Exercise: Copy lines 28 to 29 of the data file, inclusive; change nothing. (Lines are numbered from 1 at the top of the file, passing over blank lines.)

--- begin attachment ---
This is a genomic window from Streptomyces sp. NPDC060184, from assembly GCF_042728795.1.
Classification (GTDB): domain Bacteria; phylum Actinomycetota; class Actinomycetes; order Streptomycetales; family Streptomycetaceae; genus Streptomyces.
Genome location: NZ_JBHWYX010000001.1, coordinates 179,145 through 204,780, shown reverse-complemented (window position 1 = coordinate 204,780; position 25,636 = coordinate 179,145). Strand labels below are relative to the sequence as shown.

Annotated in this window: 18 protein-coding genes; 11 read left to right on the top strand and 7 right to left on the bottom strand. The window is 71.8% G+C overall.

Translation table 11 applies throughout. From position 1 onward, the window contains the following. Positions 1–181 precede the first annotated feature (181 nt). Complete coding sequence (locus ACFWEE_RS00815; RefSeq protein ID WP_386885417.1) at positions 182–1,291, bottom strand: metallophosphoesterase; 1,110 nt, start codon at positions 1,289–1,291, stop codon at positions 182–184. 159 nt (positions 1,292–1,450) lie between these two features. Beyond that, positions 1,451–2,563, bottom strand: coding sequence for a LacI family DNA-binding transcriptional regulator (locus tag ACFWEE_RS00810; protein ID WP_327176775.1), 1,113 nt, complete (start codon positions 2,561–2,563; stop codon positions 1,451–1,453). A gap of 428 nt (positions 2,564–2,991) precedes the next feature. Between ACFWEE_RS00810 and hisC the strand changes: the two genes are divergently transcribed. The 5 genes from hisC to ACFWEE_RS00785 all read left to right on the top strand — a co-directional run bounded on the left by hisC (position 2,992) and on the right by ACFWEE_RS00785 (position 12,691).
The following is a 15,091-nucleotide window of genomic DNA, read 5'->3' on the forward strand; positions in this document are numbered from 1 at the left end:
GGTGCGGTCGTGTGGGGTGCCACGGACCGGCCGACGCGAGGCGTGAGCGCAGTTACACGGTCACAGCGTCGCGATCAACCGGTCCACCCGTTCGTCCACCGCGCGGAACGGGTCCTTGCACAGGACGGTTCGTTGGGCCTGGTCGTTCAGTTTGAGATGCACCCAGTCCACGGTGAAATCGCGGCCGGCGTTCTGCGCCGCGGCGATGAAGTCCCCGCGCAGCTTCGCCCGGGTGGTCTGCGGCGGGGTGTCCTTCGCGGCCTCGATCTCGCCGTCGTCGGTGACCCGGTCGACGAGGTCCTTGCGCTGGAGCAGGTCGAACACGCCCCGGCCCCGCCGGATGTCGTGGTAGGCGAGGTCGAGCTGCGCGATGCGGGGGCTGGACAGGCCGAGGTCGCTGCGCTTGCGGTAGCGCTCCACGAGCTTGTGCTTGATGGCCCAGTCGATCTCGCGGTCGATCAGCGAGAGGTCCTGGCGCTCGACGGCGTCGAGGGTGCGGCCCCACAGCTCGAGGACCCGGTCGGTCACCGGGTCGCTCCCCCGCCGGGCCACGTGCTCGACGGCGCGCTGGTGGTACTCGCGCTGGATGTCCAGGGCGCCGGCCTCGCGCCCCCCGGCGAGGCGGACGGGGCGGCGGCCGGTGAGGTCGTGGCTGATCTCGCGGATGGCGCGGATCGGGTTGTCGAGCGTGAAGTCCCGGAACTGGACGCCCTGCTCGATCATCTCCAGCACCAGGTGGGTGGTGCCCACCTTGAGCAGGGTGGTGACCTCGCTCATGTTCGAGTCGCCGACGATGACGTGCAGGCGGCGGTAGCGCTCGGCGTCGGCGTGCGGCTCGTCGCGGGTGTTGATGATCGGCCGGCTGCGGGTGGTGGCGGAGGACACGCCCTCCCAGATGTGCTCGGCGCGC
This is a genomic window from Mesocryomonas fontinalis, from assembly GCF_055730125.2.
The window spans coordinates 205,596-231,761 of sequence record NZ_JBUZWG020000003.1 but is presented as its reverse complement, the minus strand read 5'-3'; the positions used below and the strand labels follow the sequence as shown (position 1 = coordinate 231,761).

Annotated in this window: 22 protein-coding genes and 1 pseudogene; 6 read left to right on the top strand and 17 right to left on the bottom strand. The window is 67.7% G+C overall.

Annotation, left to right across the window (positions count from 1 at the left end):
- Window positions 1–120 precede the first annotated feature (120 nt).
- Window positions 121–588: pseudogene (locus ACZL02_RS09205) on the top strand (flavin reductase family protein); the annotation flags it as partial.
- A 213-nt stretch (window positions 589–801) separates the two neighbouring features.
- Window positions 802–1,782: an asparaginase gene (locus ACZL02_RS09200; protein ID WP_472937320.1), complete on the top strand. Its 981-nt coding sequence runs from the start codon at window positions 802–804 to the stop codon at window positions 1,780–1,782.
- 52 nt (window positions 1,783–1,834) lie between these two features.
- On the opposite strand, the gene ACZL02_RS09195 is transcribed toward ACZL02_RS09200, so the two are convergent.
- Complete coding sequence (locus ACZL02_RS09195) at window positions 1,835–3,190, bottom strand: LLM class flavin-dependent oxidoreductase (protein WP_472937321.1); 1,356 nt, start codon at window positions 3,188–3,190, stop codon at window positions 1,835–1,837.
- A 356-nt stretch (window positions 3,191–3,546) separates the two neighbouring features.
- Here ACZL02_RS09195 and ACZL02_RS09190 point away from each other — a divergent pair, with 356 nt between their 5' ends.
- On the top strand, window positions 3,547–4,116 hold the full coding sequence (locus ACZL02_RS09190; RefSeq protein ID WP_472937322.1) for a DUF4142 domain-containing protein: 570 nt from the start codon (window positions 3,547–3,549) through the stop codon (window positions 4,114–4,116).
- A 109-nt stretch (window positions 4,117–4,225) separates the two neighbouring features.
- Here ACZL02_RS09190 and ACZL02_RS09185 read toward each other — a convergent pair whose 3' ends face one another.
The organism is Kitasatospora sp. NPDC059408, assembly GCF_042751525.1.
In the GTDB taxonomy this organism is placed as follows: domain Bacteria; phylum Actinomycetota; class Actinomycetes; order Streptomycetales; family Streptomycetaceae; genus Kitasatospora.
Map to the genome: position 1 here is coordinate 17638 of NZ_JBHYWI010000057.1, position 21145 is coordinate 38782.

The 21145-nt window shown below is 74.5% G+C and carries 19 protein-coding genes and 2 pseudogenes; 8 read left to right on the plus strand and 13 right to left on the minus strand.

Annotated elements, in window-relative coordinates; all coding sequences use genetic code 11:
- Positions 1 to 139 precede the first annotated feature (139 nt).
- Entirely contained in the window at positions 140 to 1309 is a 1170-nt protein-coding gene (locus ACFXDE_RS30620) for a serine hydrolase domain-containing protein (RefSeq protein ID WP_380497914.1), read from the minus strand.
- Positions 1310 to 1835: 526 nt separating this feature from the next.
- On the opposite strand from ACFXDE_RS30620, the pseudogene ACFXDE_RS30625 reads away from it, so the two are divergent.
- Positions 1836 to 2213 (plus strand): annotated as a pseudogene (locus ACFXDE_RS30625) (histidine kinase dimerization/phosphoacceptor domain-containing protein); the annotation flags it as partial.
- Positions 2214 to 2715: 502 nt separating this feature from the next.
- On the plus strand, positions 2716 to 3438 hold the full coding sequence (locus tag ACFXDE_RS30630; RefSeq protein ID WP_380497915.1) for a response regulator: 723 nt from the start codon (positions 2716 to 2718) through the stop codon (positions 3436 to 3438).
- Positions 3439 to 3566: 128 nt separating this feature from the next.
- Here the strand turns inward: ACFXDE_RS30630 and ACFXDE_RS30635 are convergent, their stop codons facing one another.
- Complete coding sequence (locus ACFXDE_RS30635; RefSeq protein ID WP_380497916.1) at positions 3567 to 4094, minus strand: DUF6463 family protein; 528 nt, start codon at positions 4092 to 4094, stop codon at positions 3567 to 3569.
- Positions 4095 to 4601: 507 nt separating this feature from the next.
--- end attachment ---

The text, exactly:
Annotated elements, in window-relative coordinates; all coding sequences use genetic code 11:
- Positions 1 to 139 precede the first annotated feature (139 nt).